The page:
Transport Department criticised after part of Kowloon road goes unused for years
Despite being widened in the 1990s, the section of Hing Wah Street has been sealed off to drivers for years
Part of a 200-metre section of road in Kowloon, which was widened in the 1990s, was found to have been unused for many years, exposing the Transport Department’s failure to manage the city’s scarce road resources, the Ombudsman has said.
Eighteen years after the project to add three extra lanes to Hing Wah Street in Sham Shui Po was completed, the expanded part was converted into a pedestrian walkway earlier this month, it was discovered.
The Transport Department has accepted the criticism from the watchdog and pledged to take a leading role over future road improvement measures.
The widened section of Hing Wah Street between Cheung Sha Wan Road and Fortune Street was sealed off to traffic, to the confusion of residents and commuters. However, the old section remained open to one-way traffic.
Acting on a media report early last year, the Ombudsman launched an investigation to determine if there were shortfalls on the government’s part.
It discovered that plans were in place as early as the 1970s to widen Hing Wah Street for conversion into a two-way road.
Widening work was conducted in two phases and completed in 1999, but the project was abandoned with the extra lanes sealed off by concrete barriers.
The Transport Department explained a nearby wholesale poultry market did not move as scheduled, delaying housing developments planned in the area and reducing the urgency to convert Hing Wah Street into a two-way system.
It was not until 2005 that studies began to look at reopening the section at the request of a local district councillor.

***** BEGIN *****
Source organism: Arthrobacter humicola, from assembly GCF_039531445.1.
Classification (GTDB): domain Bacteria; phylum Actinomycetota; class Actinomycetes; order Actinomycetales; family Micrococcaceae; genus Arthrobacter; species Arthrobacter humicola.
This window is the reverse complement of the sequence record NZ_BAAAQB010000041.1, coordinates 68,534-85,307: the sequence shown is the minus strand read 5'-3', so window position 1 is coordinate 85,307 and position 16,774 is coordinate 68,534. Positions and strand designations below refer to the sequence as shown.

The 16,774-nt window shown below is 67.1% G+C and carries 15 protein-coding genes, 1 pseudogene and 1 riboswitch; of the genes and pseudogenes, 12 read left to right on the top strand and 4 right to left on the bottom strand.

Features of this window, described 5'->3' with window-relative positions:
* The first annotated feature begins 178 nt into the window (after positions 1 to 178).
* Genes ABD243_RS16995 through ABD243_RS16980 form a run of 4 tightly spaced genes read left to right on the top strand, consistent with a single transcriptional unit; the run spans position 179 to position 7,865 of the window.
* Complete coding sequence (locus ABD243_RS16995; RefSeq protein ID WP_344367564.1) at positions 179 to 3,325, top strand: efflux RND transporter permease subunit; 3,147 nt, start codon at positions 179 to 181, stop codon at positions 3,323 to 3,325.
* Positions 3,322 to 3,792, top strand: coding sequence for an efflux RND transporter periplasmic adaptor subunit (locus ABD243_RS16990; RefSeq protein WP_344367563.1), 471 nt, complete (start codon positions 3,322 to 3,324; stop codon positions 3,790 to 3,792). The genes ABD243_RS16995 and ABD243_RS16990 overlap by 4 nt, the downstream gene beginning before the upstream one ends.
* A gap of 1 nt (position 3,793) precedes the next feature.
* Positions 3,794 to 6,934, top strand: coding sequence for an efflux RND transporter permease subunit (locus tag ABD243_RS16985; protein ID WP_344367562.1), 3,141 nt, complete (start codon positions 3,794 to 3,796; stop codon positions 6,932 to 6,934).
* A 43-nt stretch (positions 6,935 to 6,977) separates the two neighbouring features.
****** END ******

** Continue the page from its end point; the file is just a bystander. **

“We consider that all along [the Transport Department] had not regarded the enclosure and idling of the section as a matter requiring follow-up action under its purview,” the Ombudsman said.
The watchdog said there could be better use of the idle space, such as converting it into a pedestrian area or green belt zone.
“The situation showed that while the Transport Department had the responsibility to coordinate and take the lead in the transport planning and management of Hing Wah Street, it failed to grasp that responsibility.”
District councillor Zoe Chow Wing-heng, who began her work in the neighbourhood in 2013, said she had been told the problem has been left unresolved for years.
“There has been a fatal traffic accident in recent years … There are no pedestrian crossings to the sealed-off section so many of us simply jaywalk,” Chow said.
She said one widened section was eventually converted into a pedestrian area earlier this month, while traffic lights are being reconfigured to allow two-way traffic by the end of the year on the old road.
“We will continue to monitor the planning and development pace of the Hing Wah Street area, and review road use arrangements from time to time,” a Transport Department spokesman said.